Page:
American Hackberry
(Celtis occidentalis)

A Pictorial Portrait
American Hackberry Twig with Leaves and Berries

American Hackberry Twig with Berries

This medium sized to tall tree, which grow throughout the northeastern US, has warty, light gray bark and messy-looking twigs pointing in all directions, the result of a non-fatal fungus disease.

The tree grows in parks, fields, floodplains, along fence rows, and in wastelands.

American Hackberry Branch
American Hackberry Branch

The simple (undivided), alternate (configured singly), pointed, finely toothed (serrated) leaves' bases are distinctly uneven: one half is always longer or shorter than the other. The leaves are usually infested with galls, which contain insect larvae.

Hackberry Twigs and Berries
American Hackberry Twigs, Leaves, and Berries

Orange-brown when ripe, each spherical berry, which contains a hard, inedible seed arises independently from the twig via a long, slender stalk. Berries ripen in autumn.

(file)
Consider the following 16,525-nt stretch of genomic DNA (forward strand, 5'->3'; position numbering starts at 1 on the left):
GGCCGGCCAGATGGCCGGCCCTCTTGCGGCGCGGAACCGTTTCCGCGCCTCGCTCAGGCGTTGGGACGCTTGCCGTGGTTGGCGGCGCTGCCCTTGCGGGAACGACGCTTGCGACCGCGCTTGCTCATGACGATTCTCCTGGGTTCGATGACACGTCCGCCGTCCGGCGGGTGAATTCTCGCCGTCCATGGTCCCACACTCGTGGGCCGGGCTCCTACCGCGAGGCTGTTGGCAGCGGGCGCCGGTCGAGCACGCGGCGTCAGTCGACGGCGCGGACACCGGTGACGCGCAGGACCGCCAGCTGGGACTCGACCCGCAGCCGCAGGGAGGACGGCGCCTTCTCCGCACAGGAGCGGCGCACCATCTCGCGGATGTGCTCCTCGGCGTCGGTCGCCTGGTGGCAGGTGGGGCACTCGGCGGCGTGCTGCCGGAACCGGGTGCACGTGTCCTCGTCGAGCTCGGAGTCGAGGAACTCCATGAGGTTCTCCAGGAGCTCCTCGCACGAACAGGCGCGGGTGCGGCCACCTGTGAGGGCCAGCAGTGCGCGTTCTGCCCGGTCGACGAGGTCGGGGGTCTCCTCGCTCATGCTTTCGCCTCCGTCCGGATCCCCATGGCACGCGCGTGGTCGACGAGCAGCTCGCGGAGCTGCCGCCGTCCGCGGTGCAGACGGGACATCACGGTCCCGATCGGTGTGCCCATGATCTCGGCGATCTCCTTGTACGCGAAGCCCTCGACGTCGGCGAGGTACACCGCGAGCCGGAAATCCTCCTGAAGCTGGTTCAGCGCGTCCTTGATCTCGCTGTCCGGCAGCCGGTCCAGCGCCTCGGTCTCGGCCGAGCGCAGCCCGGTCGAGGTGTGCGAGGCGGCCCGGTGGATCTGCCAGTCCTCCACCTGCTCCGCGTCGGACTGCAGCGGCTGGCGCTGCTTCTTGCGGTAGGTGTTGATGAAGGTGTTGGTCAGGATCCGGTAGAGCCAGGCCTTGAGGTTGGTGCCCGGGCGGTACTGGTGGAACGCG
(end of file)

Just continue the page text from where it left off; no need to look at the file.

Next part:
American Hackberry Fruit

The sweet berries taste like the candy coating of M & Ms. Their small size and the hard seeds make it impractical to cook them, but they provide a superb trail nibble.

Relatives of the American Hackberry, also in the genus Celtis, grow throughout the US, all with edible berries.

Hackberry in Flower
American Hackberry Twig in Flower

Tiny, inconspicuous, wind-pollinated flowers bloom in early spring, while the leaves are developing.

Lamb's-quarters in Flower
American Hackberry Flowers

Long, fuzzy male flowers (on the right), produce pollen, which fertilizes the greenish-white, rounded female flowers (on the left) which become the berries.